DFG Research Network

Entangled Histories of Art and Migration: Forms, Visibilities, Agents

“Entangled Histories of Art and Migration” sets out to conduct research on the interrelationship of migration and globalization as an important phenomenon of social transformation in the 20th and 21st centuries and on its role for art historical research and artistic production. Over the next three years, it will enhance the research on migration with art-historical perspectives and methodologies.


The network connects with recent international art historical migration research and outlines three central and overlapping fields of research that interweave histories of art and migration:

1. Forms and aesthetics of migration;

2. Actors in the field of migration;

3. Visibility: image politics and visualization strategies in the context of migration.


Within these research fields, a total of six international workshops and a publication will contribute to establishing a long-term engagement with migration research in global art history, not least as a research field within migration studies, and to make it both nationally and internationally visible.


The network is part of the working group Art Production and Art Theory in the Age of Global Migration, and include the network speaker Dr. Cathrine Bublatzky, based at the Heidelberg Centre for Transcultural Studies (HCTS) as well as the working group members Dr. Buket Altinoba (Karlsruhe), Prof. Christiane Brosius (Heidelberg), Prof. Burcu Dogramaci (München), Prof. Elke Gaugele (Wien), Prof. Gabriele Genge (Essen), Prof. Alexandra Karentzos (Darmstadt), Dr. Alma-Elisa Kittner (Essen), Dr. Franziska Koch (Heidelberg), Dipl. des. Kerstin Meincke (Essen), Prof. Birgit Mersmann (Köln), Prof. Kerstin Pinther (München), Dr. Mona Schieren (Bremen), Dr. Angela Stercken (Essen), apl. Prof. Melanie Ulz (Osnabrück) and Dr. Kea Wienand (Oldenburg).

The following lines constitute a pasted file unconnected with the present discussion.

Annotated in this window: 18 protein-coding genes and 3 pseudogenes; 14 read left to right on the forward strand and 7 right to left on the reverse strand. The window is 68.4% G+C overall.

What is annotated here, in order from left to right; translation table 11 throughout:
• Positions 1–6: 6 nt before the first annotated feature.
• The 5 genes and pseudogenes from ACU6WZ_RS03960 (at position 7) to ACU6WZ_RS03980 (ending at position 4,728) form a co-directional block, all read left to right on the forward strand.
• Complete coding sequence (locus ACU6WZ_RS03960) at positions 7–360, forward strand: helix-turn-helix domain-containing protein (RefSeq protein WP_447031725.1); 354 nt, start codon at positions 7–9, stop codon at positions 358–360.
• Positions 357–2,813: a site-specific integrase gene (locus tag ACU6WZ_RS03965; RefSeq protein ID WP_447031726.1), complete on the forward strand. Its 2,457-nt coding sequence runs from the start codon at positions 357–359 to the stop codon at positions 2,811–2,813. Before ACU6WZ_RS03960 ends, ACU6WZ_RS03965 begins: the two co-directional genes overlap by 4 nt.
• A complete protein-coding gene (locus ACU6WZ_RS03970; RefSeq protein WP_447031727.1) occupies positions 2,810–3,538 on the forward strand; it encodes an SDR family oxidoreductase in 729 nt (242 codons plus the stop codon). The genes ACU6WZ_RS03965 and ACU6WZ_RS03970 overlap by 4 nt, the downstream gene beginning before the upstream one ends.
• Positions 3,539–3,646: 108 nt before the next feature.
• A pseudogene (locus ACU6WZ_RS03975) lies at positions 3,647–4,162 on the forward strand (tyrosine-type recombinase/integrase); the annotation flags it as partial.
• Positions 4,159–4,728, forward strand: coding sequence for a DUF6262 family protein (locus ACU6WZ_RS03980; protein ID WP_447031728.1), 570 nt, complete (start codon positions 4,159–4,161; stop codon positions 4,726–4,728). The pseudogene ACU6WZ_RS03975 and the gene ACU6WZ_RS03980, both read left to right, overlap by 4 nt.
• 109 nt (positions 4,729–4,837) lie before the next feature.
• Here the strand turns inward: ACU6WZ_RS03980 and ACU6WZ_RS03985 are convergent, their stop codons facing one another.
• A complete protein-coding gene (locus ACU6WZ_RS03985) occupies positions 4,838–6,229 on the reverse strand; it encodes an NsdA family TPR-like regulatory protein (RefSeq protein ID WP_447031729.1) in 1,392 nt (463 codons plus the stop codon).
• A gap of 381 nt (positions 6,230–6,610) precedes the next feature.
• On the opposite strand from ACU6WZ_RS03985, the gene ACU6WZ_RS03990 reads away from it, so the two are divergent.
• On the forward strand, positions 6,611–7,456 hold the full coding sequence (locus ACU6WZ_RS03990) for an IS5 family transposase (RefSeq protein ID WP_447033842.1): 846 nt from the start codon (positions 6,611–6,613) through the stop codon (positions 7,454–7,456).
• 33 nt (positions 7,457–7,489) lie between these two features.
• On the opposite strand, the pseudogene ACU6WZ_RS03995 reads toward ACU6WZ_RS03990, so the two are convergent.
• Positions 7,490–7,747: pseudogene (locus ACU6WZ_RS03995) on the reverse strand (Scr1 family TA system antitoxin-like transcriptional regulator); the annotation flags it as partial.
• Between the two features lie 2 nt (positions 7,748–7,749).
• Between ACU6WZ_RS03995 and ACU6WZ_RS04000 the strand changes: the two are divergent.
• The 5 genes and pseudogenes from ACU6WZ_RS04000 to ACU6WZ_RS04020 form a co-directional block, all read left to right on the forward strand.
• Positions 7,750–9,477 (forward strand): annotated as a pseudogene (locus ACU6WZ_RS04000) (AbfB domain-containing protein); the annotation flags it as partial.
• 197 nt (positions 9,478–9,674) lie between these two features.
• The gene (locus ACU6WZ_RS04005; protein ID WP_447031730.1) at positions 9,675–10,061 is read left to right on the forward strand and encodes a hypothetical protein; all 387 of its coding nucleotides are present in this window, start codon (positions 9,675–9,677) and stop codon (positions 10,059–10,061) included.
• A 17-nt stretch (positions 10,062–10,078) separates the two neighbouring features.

For further informationen see:

> Asia and Europe in a Global Context, Heidelberg

The network project starts on November 1, 2018 and will continue for 3 years, funded by the German Research Council.